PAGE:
Hepatitis-B Vaccine

Hepatitis B is mainly a disease of injected-drug addicts and sex trade workers; the hepatitis B virus is acquired by contact with infected body fluids. The disease is uncommon and very many cases, especially the young, have no symptoms, recover completely and then are immune for the rest of their lives. The life-threatening complications of hepatitis B infection – cirrhosis and liver cancer – take ten to thirty years to develop and, according to statistics, cause death in fewer than one quarter of one percent (<0.25%) of those infected. But even that rate may be an overestimate since deaths of hepatitis B infected drug addicts and alcoholics may actually be due to their liver-intoxicating habits and not the virus.

Babies are not engaged in these high risk activities that put them at risk of acquiring the disease. If they have acquired the virus from their mothers, they are given an injection of hepatitis B antibodies and vaccinated in the hope that that will prevent them from contracting the disease. But what’s the excuse for vaccinating the uninfected majority of the infant population? Perhaps the reason has something to do with the fact that infants are much easier to corral than street people; and their parents are more apt than residents of the streets to accept vaccination after hearing fear mongering lectures from Public Health.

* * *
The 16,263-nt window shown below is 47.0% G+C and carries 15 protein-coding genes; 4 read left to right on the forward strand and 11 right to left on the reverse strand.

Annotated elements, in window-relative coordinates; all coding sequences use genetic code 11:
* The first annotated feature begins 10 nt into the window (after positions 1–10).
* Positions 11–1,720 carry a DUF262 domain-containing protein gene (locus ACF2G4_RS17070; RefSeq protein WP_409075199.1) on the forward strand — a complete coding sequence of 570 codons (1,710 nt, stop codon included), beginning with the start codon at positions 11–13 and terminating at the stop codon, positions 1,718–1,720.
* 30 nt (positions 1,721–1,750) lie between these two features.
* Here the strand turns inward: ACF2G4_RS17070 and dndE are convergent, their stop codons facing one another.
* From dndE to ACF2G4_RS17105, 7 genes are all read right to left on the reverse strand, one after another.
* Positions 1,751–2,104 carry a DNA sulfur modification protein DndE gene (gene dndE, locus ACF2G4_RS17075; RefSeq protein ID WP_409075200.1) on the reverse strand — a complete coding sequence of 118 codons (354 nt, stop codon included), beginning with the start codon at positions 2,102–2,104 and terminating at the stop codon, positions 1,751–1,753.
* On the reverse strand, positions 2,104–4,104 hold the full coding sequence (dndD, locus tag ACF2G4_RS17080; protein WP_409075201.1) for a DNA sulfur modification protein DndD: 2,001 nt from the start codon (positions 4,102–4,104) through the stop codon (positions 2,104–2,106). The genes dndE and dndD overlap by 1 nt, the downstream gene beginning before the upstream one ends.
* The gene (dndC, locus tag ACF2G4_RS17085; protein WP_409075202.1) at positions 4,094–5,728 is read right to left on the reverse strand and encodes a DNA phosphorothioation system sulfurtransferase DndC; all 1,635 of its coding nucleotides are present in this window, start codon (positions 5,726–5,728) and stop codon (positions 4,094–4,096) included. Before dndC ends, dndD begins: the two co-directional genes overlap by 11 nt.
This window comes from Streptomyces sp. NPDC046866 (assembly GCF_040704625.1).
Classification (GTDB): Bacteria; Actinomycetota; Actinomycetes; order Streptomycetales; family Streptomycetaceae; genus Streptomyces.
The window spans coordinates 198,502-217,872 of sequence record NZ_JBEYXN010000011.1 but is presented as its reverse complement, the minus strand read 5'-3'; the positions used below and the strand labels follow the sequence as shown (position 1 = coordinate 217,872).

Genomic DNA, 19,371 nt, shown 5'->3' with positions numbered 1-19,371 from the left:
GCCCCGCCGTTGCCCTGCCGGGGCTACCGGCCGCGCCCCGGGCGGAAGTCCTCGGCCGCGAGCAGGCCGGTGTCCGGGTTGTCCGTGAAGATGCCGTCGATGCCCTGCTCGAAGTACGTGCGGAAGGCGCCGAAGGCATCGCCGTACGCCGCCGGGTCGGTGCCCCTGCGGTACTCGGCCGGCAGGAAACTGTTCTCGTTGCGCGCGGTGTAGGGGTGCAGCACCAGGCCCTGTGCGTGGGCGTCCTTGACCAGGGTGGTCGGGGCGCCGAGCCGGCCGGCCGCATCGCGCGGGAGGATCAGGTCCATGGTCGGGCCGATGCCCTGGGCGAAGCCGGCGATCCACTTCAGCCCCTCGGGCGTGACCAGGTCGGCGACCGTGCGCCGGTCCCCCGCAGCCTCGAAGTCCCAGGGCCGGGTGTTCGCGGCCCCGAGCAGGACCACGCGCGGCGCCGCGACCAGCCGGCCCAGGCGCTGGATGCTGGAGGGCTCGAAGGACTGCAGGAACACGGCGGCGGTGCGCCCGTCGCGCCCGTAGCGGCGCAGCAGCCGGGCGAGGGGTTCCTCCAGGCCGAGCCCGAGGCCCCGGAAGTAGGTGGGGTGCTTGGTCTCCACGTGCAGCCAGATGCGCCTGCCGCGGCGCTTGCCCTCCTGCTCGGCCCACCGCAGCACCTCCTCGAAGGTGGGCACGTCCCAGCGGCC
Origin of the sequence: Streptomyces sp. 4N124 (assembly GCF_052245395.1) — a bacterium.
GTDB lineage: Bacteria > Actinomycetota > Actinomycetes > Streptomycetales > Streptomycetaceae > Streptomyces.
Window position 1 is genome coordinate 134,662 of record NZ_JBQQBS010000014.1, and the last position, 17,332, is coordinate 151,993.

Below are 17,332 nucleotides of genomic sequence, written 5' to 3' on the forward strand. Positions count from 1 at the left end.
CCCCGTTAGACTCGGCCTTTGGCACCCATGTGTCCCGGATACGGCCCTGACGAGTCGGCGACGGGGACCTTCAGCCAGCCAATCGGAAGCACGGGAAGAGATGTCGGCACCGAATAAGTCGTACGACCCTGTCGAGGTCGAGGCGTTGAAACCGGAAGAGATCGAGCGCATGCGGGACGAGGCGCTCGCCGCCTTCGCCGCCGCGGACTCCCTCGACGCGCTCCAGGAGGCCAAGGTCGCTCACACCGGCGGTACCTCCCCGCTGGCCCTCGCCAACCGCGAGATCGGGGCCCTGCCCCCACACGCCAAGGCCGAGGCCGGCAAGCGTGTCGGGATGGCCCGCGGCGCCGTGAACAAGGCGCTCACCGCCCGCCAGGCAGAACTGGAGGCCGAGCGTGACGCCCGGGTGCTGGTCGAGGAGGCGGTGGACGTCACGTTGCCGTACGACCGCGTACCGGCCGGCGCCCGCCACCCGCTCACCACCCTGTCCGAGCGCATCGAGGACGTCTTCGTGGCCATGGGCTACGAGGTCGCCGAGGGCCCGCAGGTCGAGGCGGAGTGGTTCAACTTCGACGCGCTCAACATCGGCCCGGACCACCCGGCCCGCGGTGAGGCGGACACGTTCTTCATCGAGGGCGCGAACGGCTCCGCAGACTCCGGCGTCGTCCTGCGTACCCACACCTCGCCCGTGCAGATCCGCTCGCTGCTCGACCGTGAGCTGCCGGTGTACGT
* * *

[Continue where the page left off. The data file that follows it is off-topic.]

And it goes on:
It’s unclear whether or not hepatitis B vaccines used for Canadian infant and child vaccination programs still contain mercury. The surest way to know if your child is being offered a vaccine containing mercury is to ask to see the container. A 0.5 ml vial for infants or a 1.0 ml vial for older children is a single dose container which is thrown away after the syringe is withdrawn. If the container is larger, it contains enough vaccine for several doses and must contain a preservative. The preservative in hepatitis B vaccine is Thimerosal, a compound which is approximately 50% mercury.